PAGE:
Qakbot’s Evolution Continues with New Strategies

Threat Actor Leveraging Microsoft OneNote To infect Users

Threat Actors (TAs) continuously adopt new tactics for infecting users for several reasons, including avoiding detection by anti-virus solutions, increasing the likelihood of successful infections, and seeking the challenge of creating new methods of infecting victims.

Recently, several malware families have been spotted using OneNote attachments in their spam campaigns. OneNote is a powerful digital notebook tool offered by Microsoft. It provides users with a centralized location to store their thoughts, ideas, and notes in an organized manner.  

In December, Trustwave discovered that Formbook malware was being delivered through spam emails containing OneNote attachments. Since then, various malware families, including Redline Stealer and Asyncrat, have started incorporating OneNote attachments in their spam campaigns. Cyble Research Intelligence Labs (CRIL) has also noticed that the Qakbot malware uses OneNote attachments in their campaigns.

Initial Infection

The initial infection starts with a spam email containing a OneNote attachment. When the user opens the attachment, it drops an embedded .hta file executed by mstha.exe. This results in downloading a Qakbot DLL file, which is then executed by rundll32.exe. The below figure shows the Qakbot delivery mechanism.

Figure 1: Qakbot delivery mechanism

Technical Analysis

The spam email has a subject line “OFERTA PO# 000938883 NSS” and has a OneNote attachment Named “ ApplicationReject_68390(Jan31).one”, as shown in Figure 2.

Figure 2: Initial Spam email containing OneNote file.

When the user opens the OneNote attachment, it shows a fake OneNote page that appears to contain an attachment from the cloud. This page tricks the user into double-clicking to view the attachment, which initiates the Qakbot infection process.

The figure below shows the Fake OneNote Page.

Figure 3: Fake OneNote Page

After clicking the “open” button on the OneNote page, it silently drops a .hta file named “attachment.hta” in the background and executes it using mshta.exe.

The figure below shows the content of the .hta file.

Figure 4: Source code of the.hta file

The .hta file contains two JavaScript and two VBscript and performs the following operations when executed.

  1. First, the JavaScript gets the obfuscated data from the <div> element and stores it in a variable “content”.
  2. The vbscript now creates an in-string value “Name” under the registry key HKEY_CURRENT_USER\SOFTWARE\Firm\Soft and writes the obfuscated content stored in the previous step.
  3. Another JavaScript now reads the obfuscated content from the registry and creates an anonymous function by using replace method.

The figure below shows the anonymous function.

Figure 5: An Anonymous function

  • This JavaScript also calls the anonymous function by passing the url “hxxp://77[.]75[.]230[.]128/19825[.]dat”as an argument to it.  
  • The anonymous function now creates a object and executes curl.exe to download “19825.dat” file from the remote server and saves to %Programdata% location as “121.png”. The “121.png” is a Qakbot DLL file that will be executed using “rundll32.exe” by JavaScript.
  • After execution, the last VBscript present in the .hta file deletes the registry key “Name” and shows the fake message to the victim, as shown below.
Figure 6: Displaying a Fake message to the victims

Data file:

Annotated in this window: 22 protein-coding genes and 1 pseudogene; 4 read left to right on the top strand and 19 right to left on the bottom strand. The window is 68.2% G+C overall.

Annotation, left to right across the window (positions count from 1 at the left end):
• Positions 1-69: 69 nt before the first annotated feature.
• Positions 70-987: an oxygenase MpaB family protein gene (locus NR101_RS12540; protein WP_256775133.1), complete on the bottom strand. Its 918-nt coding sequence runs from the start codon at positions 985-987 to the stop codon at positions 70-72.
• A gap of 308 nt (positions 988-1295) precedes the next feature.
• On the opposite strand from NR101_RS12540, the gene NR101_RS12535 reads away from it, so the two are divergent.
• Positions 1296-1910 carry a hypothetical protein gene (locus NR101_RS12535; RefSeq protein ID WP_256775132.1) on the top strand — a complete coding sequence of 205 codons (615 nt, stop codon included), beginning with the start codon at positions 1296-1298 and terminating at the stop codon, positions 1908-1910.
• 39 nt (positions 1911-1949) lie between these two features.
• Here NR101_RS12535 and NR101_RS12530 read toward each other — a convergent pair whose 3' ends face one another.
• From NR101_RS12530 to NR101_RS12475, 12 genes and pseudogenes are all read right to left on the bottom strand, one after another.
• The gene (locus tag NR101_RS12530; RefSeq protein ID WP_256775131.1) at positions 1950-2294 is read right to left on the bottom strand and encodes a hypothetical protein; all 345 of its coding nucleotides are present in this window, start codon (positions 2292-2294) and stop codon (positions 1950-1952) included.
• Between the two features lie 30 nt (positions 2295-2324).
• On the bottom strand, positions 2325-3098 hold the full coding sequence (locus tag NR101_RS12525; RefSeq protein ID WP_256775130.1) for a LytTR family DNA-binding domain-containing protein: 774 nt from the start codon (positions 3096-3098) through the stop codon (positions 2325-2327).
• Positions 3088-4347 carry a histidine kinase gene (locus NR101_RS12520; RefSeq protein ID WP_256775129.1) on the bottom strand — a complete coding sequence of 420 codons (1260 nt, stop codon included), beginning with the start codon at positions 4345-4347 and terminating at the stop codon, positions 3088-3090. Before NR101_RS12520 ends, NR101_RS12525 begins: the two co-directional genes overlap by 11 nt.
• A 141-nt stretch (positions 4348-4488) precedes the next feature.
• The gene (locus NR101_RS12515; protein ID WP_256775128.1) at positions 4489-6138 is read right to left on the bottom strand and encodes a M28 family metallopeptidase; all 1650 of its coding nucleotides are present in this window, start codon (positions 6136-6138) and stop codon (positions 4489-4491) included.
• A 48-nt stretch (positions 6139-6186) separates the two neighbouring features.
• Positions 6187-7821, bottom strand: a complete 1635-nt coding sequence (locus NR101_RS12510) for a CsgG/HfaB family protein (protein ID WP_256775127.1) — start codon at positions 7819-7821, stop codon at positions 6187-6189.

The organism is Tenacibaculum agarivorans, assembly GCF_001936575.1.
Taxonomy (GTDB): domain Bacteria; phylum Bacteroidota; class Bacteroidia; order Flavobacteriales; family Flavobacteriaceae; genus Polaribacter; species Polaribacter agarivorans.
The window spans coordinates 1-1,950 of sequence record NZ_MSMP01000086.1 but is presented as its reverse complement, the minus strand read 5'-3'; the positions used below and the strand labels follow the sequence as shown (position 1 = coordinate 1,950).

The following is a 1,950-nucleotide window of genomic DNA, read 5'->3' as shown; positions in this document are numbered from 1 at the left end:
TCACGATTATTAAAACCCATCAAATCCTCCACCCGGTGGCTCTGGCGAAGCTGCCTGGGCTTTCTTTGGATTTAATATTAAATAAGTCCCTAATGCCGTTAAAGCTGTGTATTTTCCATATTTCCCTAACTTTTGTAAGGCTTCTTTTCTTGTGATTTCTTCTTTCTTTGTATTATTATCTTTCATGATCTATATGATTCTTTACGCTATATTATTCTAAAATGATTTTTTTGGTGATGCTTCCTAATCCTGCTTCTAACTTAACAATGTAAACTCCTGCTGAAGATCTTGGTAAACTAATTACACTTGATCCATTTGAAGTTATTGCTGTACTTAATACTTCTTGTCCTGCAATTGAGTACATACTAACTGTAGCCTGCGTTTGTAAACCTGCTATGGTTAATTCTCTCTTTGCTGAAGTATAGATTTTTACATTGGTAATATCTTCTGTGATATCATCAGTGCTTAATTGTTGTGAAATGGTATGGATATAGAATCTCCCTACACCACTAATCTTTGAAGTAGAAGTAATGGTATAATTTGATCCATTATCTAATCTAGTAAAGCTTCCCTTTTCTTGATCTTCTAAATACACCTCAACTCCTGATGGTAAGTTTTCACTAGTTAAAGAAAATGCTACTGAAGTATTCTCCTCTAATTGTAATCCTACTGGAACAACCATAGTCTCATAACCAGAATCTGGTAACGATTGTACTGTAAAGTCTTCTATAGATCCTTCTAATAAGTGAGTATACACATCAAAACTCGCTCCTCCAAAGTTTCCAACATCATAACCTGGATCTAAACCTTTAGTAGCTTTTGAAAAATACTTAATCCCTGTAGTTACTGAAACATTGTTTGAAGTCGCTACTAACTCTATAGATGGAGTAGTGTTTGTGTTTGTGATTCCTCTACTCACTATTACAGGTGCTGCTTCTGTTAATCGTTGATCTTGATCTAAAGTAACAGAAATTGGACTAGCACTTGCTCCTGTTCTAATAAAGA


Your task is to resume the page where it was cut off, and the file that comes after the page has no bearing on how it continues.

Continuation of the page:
The below figure shows the process tree of Qakbot. After executing the DLL file, it injects malicious code into “wermger.exe” to perform stealing activities.

Figure 7: Qakbot Process tree.

Qakbot can steal sensitive information such as usernames, passwords, and cookies from browsers and steals emails from an infected machine. It can also spread to other devices within the network to deploy other malware families, such as ransomware.


Qakbot is a Prevalent and constantly evolving malware that can have serious consequences for its victims, such as financial fraud, identity theft, etc. In this case, the Qakbot malware spreads via spam emails containing OneNote attachments. Cyble Research Labs is monitoring the activity of Qakbot and will continue to inform our readers about any updates promptly.

Our Recommendations

  • Do not open emails from unknown or unverified senders.
  • Avoid downloading pirated software from unverified sites.
  • Use strong passwords and enforce multi-factor authentication wherever possible.
  • Keep updating your passwords after certain intervals.
  • Use reputed anti-virus solutions and internet security software packages on your connected devices, including PCs, laptops, and mobile devices.
  • Avoid opening untrusted links and email attachments without first verifying their authenticity.
  • Block URLs that could use to spread the malware, e.g., Torrent/Warez.
  • Monitor the beacon on the network level to block data exfiltration by malware or TAs.
  • Enable Data Loss Prevention (DLP) Solutions on employees’ systems.

MITRE ATT&CK® Techniques

Tactic Technique ID Technique Name 
Initial AccessT1566Phishing
Execution T1204
User Execution 
Command and Scripting Interpreter 
Windows Management Instrumentation 
Defense Evasion T1027 Obfuscated Files or Information 
Command and Control T1071 
Application Layer Protocol 
Non-Application Layer Protocol 

Indicators of Compromise (IOCs)

Indicators Indicator  
b53bc20c9191f83e511c617ec7b8a5e05d5b77be5a1e44276f8cae761010d7d7Sha256 Eml File
f18f10f9b74b987bf98d163bdfb7b619dcb7b39b3349ae3ccdcc5f348d6e0c75Sha256 OneNote File
7a51e7dec2080d22fea9edd2757b68687a7ba8c4dd1ba83ea7e68dc73539134bSha256 .HTA File
26b4c1b52c357b6c876c28ccbe95b86f93767142c050952c92cd774cc7dd8d37Sha256 Qakbot Dll
hxxp://77[.]75[.]230[.]128/19825[.]dat  URLDownload URL

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